The NNPC top management, led by the Minister of Petroleum Resources, Mrs. Diezani Alison-Madueke, and the corporation’s Group Managing Director, Mr. Andrew Yakubu, reportedly made this known to Jonathan at a recent meeting.
Our correspondent learnt that team told the President that the Minister of Finance, Mrs. Ngozi Okonjo-Iweala, had failed to pay the debt.
At the meeting, the corporation was said to have hinged its capacity to continue the importation of fuel on the payment of the debt which had accumulated over the months.
The NNPC told the President that fuel might disappear from filling stations across the country if government failed to pay the debt. This is in addition to the fear that the N971bn subsidy provision in the 2013 budget is seen as grossly inadequate. please continue...
Alison-Madueke and the NNPC management were said to have requested for the meeting with the President after their failed attempts to make Okonjo-Iweala pay the subsidy claim.
The corporation has remained the only importer of fuel since the controversy over the payment of subsidy claims to importers commenced. Oil marketers have refused to import the product because the government has declined to pay some claims which the government described as spurious.
Attempts to speak with the NNPC Acting Group General Manager, Public Affairs , Mr. Fidel Pepple, on the meeting with the President proved abortive as he did not answer his telephone calls. He also failed to respond to text messages sent to his phone on the matter.
However, Pepple in June had confirmed in an interview with Reuters that the organisation owed N1.13trn in subsidy arrears.
He had said, “As at the end of May 2012, NNPC had unpaid claims of N1.134trn.
“We are concerned about the shortages but just to put it on record, NNPC has been the only organisation importing products since January when the fuel subsidy issue began.”
Okonjo-Iweala’s Senior Special Assistant on Communications, Mr. Paul Nwabuikwu, did not pick his call either. He also did not respond to a text message sent to his mobile phone on why the ministry had not paid the subsidy claims.
Oil marketers under the Jetty and Petroleum Tank Farm Owners have however faulted the N971bn budgeted for the subsidy in the 2013 fiscal year.
The group said the amount would not be enough to guarantee adequate supply of petroleum products.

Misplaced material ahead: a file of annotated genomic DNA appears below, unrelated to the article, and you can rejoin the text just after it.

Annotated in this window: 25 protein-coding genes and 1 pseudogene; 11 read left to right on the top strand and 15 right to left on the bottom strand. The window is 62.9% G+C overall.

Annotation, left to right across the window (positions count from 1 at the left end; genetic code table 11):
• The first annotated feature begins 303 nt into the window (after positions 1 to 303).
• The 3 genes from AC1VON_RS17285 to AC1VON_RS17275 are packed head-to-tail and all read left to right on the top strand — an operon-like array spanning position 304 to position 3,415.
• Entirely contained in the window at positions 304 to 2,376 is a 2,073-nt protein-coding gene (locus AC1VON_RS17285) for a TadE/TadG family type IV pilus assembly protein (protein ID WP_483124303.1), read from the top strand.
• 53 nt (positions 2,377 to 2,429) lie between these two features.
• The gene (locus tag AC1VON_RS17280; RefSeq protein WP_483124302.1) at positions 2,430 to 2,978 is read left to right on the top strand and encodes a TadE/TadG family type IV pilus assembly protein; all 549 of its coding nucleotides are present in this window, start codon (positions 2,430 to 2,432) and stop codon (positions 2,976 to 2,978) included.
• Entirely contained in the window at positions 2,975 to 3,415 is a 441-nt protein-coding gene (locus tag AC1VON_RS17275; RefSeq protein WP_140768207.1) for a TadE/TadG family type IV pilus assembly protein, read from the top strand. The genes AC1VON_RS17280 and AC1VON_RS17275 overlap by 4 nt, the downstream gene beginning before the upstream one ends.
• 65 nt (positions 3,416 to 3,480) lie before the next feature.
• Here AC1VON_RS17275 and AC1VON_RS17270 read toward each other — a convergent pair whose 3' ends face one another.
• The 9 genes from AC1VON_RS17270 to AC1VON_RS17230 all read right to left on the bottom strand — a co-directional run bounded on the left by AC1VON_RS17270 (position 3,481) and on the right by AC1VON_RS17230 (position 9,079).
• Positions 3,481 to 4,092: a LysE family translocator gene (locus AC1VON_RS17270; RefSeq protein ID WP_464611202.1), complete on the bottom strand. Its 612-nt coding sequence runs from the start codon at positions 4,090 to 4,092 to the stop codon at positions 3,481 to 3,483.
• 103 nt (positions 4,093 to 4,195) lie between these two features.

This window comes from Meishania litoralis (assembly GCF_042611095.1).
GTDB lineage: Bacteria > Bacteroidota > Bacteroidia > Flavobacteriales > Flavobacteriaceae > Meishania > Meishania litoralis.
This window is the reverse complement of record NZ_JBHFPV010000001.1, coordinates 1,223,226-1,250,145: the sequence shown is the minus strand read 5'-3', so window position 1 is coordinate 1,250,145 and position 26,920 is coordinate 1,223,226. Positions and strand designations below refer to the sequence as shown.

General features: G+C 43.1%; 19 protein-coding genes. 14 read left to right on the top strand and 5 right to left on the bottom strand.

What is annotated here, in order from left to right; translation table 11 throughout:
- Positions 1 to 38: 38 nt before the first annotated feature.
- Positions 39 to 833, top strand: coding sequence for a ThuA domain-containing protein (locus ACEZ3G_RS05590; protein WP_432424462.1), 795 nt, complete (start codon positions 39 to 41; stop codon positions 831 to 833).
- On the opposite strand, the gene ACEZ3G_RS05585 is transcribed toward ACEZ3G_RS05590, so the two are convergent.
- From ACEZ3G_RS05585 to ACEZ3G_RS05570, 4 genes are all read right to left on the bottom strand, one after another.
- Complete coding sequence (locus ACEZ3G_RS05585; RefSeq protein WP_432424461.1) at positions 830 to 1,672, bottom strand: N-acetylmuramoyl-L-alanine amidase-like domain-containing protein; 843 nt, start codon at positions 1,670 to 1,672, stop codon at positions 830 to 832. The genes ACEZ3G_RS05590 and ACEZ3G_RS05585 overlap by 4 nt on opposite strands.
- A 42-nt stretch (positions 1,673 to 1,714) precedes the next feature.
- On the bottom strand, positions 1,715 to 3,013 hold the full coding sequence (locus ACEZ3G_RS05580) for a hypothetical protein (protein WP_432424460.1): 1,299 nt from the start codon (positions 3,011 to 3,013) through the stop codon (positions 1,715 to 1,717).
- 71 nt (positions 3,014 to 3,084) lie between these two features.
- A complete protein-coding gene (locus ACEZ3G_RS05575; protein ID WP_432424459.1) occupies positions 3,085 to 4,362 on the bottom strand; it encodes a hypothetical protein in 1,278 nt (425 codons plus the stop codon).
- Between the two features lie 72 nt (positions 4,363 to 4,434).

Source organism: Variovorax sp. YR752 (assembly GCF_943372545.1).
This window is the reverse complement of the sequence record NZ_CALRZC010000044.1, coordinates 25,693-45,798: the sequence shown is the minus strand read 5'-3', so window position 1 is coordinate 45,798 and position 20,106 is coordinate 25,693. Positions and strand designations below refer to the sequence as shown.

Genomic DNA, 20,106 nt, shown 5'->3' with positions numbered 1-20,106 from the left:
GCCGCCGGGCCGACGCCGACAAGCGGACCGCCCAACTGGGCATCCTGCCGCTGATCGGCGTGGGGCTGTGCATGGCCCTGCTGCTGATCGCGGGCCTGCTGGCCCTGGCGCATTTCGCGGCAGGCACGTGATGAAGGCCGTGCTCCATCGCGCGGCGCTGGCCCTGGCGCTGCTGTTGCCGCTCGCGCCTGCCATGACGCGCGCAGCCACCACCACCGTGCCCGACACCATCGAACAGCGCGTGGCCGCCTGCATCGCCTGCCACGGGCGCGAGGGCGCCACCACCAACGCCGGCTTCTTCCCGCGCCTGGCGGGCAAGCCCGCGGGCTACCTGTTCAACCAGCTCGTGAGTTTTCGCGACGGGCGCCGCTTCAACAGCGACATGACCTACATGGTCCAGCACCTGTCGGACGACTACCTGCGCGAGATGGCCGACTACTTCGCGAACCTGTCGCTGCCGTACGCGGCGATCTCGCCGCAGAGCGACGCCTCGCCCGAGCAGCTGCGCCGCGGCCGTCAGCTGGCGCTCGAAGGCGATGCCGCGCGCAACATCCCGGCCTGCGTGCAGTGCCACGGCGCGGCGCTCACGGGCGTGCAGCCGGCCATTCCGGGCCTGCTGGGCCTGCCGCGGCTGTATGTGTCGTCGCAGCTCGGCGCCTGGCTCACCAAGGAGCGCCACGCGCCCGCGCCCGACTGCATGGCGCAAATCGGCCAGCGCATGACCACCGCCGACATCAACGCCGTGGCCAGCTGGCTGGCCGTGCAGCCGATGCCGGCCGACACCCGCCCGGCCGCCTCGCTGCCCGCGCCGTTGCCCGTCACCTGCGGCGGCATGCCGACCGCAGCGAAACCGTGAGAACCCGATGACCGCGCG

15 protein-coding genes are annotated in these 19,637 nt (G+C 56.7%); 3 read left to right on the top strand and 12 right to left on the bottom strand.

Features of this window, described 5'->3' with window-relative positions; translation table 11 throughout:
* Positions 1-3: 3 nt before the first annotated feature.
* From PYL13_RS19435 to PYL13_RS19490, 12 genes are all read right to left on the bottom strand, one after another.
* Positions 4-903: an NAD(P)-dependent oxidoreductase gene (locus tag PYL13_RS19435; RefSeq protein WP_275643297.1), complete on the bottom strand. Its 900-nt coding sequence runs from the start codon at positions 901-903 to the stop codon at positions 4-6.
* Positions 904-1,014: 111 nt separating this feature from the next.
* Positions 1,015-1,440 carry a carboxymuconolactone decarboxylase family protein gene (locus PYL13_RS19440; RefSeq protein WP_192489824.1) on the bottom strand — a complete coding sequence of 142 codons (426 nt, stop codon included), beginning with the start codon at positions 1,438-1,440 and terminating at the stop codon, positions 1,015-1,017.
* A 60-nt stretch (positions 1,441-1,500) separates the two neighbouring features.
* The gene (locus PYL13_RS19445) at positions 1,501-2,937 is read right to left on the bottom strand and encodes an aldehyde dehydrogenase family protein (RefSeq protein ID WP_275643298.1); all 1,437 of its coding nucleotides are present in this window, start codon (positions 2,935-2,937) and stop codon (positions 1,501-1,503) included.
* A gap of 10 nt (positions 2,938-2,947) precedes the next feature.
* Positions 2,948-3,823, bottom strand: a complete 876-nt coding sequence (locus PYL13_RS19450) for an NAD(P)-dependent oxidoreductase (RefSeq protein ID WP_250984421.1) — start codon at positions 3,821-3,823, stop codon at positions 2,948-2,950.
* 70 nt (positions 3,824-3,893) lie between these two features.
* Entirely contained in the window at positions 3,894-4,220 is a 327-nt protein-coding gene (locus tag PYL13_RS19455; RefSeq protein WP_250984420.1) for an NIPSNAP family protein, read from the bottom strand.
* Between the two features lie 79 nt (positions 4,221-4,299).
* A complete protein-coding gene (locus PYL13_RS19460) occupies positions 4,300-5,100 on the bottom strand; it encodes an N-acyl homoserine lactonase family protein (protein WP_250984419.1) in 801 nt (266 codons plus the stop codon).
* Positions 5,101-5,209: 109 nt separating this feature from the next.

The Executive Secretary, JEPTFON, Mr. Enoch Kenawa, said this during a telephone interview with one of our correspondents.
He said, “It (N971bn) will not be adequate. What the government is doing is putting Nigerians in double jeopardy. They said they are subsidising fuel, yet people can’t see the products to buy and where they have fuel, people still pay very high to get it.
“The N971bn for fuel subsidy can never be adequate. At 35 million litres of fuel consumption per day, the money can’t be enough.”
He said rather than N971bn, the government should have provided for between N1.2trn and N1.5trn, based on the current consumption pattern.
“If they want to remove, let them remove it (subsidy) instead of what they are doing right now. Based on the demand, the amount that would be reasonable for fuel subsidy should be between N1.2trn and N1.5trn,”Kenawa added.
He attributed the fuel scarcity in many parts of the country to the N888bn voted for subsidy this year, which was not enough.
The Federal Government had in January announced the total removal of subsidy on petrol and consequently hiked the pump price of the product from N65 to N141.
The government, however, reduced the price to N97 following mass protests organised by labour unions and civil society groups.
The protest also inspired the House of Representatives to institute a probe into the subsidy regime. The committee headed by Mr. Farouk Lawan had found widespread abuse of the subsidy regime. The committee’s report indicated that the country had been short-changed to the tune of N1.7trn under the subsidy regime.
Although the report was tainted by allegations of bribery against Lawan by an oil marketer, Femi Otedola, the Economic and Financial Crimes Commission has started the prosecution of some of the oil marketers indicted by the report.